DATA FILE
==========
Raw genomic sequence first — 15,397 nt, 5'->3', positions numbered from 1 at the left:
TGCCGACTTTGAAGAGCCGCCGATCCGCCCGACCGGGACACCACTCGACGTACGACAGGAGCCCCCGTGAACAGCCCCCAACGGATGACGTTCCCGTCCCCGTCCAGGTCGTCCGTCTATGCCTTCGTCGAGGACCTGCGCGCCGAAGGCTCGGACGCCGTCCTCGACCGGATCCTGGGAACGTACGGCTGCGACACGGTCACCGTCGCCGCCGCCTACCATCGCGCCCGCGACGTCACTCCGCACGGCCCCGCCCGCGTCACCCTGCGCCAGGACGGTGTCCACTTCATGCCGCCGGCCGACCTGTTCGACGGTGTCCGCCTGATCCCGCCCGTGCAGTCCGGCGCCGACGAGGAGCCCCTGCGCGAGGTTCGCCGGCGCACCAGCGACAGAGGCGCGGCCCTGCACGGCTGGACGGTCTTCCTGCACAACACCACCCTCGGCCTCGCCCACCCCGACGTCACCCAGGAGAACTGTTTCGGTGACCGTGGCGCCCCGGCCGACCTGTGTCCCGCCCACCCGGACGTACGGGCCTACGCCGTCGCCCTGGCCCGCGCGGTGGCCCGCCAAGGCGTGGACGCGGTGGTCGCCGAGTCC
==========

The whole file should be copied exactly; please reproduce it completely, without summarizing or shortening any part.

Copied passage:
Raw genomic sequence first — 15,397 nt, 5'->3', positions numbered from 1 at the left:
TGCCGACTTTGAAGAGCCGCCGATCCGCCCGACCGGGACACCACTCGACGTACGACAGGAGCCCCCGTGAACAGCCCCCAACGGATGACGTTCCCGTCCCCGTCCAGGTCGTCCGTCTATGCCTTCGTCGAGGACCTGCGCGCCGAAGGCTCGGACGCCGTCCTCGACCGGATCCTGGGAACGTACGGCTGCGACACGGTCACCGTCGCCGCCGCCTACCATCGCGCCCGCGACGTCACTCCGCACGGCCCCGCCCGCGTCACCCTGCGCCAGGACGGTGTCCACTTCATGCCGCCGGCCGACCTGTTCGACGGTGTCCGCCTGATCCCGCCCGTGCAGTCCGGCGCCGACGAGGAGCCCCTGCGCGAGGTTCGCCGGCGCACCAGCGACAGAGGCGCGGCCCTGCACGGCTGGACGGTCTTCCTGCACAACACCACCCTCGGCCTCGCCCACCCCGACGTCACCCAGGAGAACTGTTTCGGTGACCGTGGCGCCCCGGCCGACCTGTGTCCCGCCCACCCGGACGTACGGGCCTACGCCGTCGCCCTGGCCCGCGCGGTGGCCCGCCAAGGCGTGGACGCGGTGGTCGCCGAGTCC